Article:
Next door to the library is a small, unassuming room, but one of historic importance. It was here, in what was a small laboratory in 1774, that a scientist, and tutor to the 1st Marquis’ sons, Joseph Priestley, discovered oxygen. One historic discovery it seems was not enough however, and only a few years later, in 1779, Dr Jan Ingenhousz was invited by the 1st Marquis to use Priestley’s lab. It was here that Ingenhousz discovered photosynthesis. These important scientific discoveries are celebrated by a number of plaques on the door to the laboratory.

In what is now regarded as the sculpture gallery you can find 16th and 17th-century Flemish tapestries along with Greco-Roman statues. This room’s original use in the 18th century was apparently as a menagerie, and it is recorded that both a leopard and an orangutan were kept here, though hopefully not in the same vicinity.


Despite their privileged position, the Lansdowne family have not been without tragedy. The 6th Marquis (1872–1936) had five children, three of whom were boys. His first son died young, and both the second son, Charles (who inherited his father’s title in 1936), and the third son, Edward, died within a few days of each other fighting in the Second World War. The title passed to their cousin George (the 8th Marquis) whose father had met an equally tragic end in the First World War.

In the current exhibition in the orangery, visitors can discover how the impact of the death of the 5th Marquis’ beloved younger son Charles (1874–1914), inspired a bereft father to go against the popular and political opinion of the day and cause the family to be initially shunned by society.

At the start of the First World War, and as a member of parliament, the 5th Marquis and the Lansdowne family supported the war effort. In fact the very orangery where the exhibition is displayed was once a military hospital for wounded soldiers, and there is a bronze plaque above the door and photographs attesting to the role of Bowood during this period.The ward when Bowood ran as a military hospital, c1918

As with most men in 1914, Lord Charles wanted to do his duty and head to the Front. He had fought previously in the Boer War as part of the King’s Royal Dragoons and joined them again, this time as Major in the 6th Cavalry Brigade.

Leaving behind his young wife and two infant children (including the future 8th Marquis, George), he died fighting near Ypres in October 1914. “Our sorrow…will last as long as we last ourselves,” Henry, 5th Marquis, wrote to his wife following his son’s death.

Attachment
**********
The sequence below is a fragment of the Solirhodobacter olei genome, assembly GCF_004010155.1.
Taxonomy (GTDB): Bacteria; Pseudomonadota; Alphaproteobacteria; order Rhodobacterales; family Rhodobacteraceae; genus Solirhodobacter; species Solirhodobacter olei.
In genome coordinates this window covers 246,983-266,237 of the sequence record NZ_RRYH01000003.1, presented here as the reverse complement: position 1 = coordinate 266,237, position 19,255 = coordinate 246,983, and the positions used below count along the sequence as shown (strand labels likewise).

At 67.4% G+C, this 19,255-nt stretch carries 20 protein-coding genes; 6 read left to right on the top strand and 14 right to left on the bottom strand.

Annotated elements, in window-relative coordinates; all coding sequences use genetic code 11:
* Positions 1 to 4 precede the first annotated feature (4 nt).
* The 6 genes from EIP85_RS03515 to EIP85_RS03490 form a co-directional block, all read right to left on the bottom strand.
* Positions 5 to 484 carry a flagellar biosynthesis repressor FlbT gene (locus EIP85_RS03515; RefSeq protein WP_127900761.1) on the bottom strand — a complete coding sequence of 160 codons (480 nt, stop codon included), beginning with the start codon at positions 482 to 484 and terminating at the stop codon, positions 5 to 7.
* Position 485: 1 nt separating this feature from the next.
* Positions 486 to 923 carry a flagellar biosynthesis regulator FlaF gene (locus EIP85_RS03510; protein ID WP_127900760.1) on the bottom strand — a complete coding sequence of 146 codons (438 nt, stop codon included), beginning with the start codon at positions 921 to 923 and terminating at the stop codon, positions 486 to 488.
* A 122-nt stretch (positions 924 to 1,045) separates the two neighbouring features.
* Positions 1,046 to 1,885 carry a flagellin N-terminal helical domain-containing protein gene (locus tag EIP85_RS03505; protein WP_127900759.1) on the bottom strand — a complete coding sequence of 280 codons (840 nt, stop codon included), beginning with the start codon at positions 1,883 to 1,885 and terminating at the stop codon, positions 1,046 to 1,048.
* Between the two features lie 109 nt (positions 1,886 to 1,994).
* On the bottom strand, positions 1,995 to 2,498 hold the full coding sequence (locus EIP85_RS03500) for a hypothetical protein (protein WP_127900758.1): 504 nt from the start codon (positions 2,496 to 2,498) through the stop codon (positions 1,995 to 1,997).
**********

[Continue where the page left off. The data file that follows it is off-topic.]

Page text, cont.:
The poignant letters between the parents, siblings and between Charles’ wife and his parents are heart-wrenching to read. The simplicity of a cross marked in his brother’s diary on the day of his death is a moving tribute.

As the war progressed and there was no sign of peace, the 5th Marquis grew despondent at the continued unnecessary loss of life due to the government’s insistence on fighting regardless of the cost. The 5th Marquis used his position to write a 2,000 word letter in 1917 arguing for a negotiated settlement with Germany, fearing continued bloodshed, deadlock and financial ruin. It was published in The Daily Telegraph on 29 November 1917, stating: “If (a knock-out blow) is made in vain…the war with its nameless horrors will have been needlessly prolonged.”

“If (a knock-out blow) is made in vain…the war with its nameless horrors will have been needlessly prolonged”
– Lansdowne Letter, November 1917 –

In the exhibition you can see what is known as the Lansdowne Letter in full, as well as the subsequent responses. At a time when patriotism and military support were highly regarded, the 5th Marquis was a lone public voice against continued fighting. Privately he received many letters of support. Publicly, however, he was shunned from society. Even his heir, Henry, Lord Kerry, disassociated himself from his father, although later on in the 1930s, after some time of reflection, he later retracted this.

Vilified and outcast, the 5th Marquis’ actions during the First World War have largely been forgotten. Although notably American President Woodrow Wilson cited his letter as inspiration for the Paris Peace Treaty with Germany in 1918 that finally ended the war. It is hoped that this exhibition will help restore his reputation.

If peace had been negotiated earlier, inspired by the Marquis’ words, there is no doubt that many young men’s lives would have been saved.

Bowood House and Gardens are open daily until November;

Featured image: Bowood in the 1920s by Charles Reid